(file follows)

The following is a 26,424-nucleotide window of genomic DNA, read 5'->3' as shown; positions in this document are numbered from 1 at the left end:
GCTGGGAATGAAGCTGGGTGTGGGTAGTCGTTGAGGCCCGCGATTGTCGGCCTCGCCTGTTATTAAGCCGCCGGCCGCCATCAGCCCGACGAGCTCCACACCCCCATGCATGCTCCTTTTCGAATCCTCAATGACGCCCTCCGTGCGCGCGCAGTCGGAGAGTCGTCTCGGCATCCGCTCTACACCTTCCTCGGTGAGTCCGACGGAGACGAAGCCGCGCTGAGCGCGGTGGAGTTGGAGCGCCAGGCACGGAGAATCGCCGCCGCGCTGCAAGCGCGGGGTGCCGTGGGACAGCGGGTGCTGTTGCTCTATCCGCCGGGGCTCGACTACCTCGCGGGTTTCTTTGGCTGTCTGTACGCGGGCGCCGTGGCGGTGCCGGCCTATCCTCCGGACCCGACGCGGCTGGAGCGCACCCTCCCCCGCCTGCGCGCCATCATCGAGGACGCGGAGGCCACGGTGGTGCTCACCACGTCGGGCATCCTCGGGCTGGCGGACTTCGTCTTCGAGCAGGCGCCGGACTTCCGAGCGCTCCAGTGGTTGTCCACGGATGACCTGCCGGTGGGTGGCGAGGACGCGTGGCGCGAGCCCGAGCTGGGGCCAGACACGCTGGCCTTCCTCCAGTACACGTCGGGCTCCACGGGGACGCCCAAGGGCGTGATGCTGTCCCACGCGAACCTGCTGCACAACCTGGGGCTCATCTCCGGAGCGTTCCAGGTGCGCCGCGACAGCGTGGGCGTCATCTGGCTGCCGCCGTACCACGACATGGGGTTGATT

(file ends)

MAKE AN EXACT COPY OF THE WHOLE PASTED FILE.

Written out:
The following is a 26,424-nucleotide window of genomic DNA, read 5'->3' as shown; positions in this document are numbered from 1 at the left end:
GCTGGGAATGAAGCTGGGTGTGGGTAGTCGTTGAGGCCCGCGATTGTCGGCCTCGCCTGTTATTAAGCCGCCGGCCGCCATCAGCCCGACGAGCTCCACACCCCCATGCATGCTCCTTTTCGAATCCTCAATGACGCCCTCCGTGCGCGCGCAGTCGGAGAGTCGTCTCGGCATCCGCTCTACACCTTCCTCGGTGAGTCCGACGGAGACGAAGCCGCGCTGAGCGCGGTGGAGTTGGAGCGCCAGGCACGGAGAATCGCCGCCGCGCTGCAAGCGCGGGGTGCCGTGGGACAGCGGGTGCTGTTGCTCTATCCGCCGGGGCTCGACTACCTCGCGGGTTTCTTTGGCTGTCTGTACGCGGGCGCCGTGGCGGTGCCGGCCTATCCTCCGGACCCGACGCGGCTGGAGCGCACCCTCCCCCGCCTGCGCGCCATCATCGAGGACGCGGAGGCCACGGTGGTGCTCACCACGTCGGGCATCCTCGGGCTGGCGGACTTCGTCTTCGAGCAGGCGCCGGACTTCCGAGCGCTCCAGTGGTTGTCCACGGATGACCTGCCGGTGGGTGGCGAGGACGCGTGGCGCGAGCCCGAGCTGGGGCCAGACACGCTGGCCTTCCTCCAGTACACGTCGGGCTCCACGGGGACGCCCAAGGGCGTGATGCTGTCCCACGCGAACCTGCTGCACAACCTGGGGCTCATCTCCGGAGCGTTCCAGGTGCGCCGCGACAGCGTGGGCGTCATCTGGCTGCCGCCGTACCACGACATGGGGTTGATT